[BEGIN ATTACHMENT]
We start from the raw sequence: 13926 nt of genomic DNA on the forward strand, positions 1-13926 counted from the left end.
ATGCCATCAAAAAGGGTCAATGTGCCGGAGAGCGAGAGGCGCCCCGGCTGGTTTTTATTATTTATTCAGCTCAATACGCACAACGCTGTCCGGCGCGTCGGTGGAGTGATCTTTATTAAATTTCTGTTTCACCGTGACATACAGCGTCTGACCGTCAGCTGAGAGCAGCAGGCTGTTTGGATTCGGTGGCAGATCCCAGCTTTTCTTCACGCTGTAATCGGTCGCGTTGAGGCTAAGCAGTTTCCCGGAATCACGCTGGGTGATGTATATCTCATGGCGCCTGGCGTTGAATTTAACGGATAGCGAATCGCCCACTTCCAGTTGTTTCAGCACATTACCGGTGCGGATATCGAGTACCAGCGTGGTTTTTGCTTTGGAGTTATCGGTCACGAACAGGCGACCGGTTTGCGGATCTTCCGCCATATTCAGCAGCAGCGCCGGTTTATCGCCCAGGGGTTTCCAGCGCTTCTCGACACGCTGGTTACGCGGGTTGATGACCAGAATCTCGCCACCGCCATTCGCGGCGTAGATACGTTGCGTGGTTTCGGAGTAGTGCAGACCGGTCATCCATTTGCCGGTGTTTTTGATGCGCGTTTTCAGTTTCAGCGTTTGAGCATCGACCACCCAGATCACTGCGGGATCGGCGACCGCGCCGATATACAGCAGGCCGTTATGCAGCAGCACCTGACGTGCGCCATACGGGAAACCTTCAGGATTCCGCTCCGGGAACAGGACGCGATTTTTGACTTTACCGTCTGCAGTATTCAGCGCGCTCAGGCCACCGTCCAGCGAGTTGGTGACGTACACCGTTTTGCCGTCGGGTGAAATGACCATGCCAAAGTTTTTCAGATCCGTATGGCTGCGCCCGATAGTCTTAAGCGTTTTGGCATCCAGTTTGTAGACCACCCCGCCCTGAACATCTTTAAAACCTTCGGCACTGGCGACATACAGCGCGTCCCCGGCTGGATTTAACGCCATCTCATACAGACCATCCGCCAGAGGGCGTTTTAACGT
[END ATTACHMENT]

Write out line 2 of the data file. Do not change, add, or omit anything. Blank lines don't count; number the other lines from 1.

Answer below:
ATGCCATCAAAAAGGGTCAATGTGCCGGAGAGCGAGAGGCGCCCCGGCTGGTTTTTATTATTTATTCAGCTCAATACGCACAACGCTGTCCGGCGCGTCGGTGGAGTGATCTTTATTAAATTTCTGTTTCACCGTGACATACAGCGTCTGACCGTCAGCTGAGAGCAGCAGGCTGTTTGGATTCGGTGGCAGATCCCAGCTTTTCTTCACGCTGTAATCGGTCGCGTTGAGGCTAAGCAGTTTCCCGGAATCACGCTGGGTGATGTATATCTCATGGCGCCTGGCGTTGAATTTAACGGATAGCGAATCGCCCACTTCCAGTTGTTTCAGCACATTACCGGTGCGGATATCGAGTACCAGCGTGGTTTTTGCTTTGGAGTTATCGGTCACGAACAGGCGACCGGTTTGCGGATCTTCCGCCATATTCAGCAGCAGCGCCGGTTTATCGCCCAGGGGTTTCCAGCGCTTCTCGACACGCTGGTTACGCGGGTTGATGACCAGAATCTCGCCACCGCCATTCGCGGCGTAGATACGTTGCGTGGTTTCGGAGTAGTGCAGACCGGTCATCCATTTGCCGGTGTTTTTGATGCGCGTTTTCAGTTTCAGCGTTTGAGCATCGACCACCCAGATCACTGCGGGATCGGCGACCGCGCCGATATACAGCAGGCCGTTATGCAGCAGCACCTGACGTGCGCCATACGGGAAACCTTCAGGATTCCGCTCCGGGAACAGGACGCGATTTTTGACTTTACCGTCTGCAGTATTCAGCGCGCTCAGGCCACCGTCCAGCGAGTTGGTGACGTACACCGTTTTGCCGTCGGGTGAAATGACCATGCCAAAGTTTTTCAGATCCGTATGGCTGCGCCCGATAGTCTTAAGCGTTTTGGCATCCAGTTTGTAGACCACCCCGCCCTGAACATCTTTAAAACCTTCGGCACTGGCGACATACAGCGCGTCCCCGGCTGGATTTAACGCCATCTCATACAGACCATCCGCCAGAGGGCGTTTTAACGT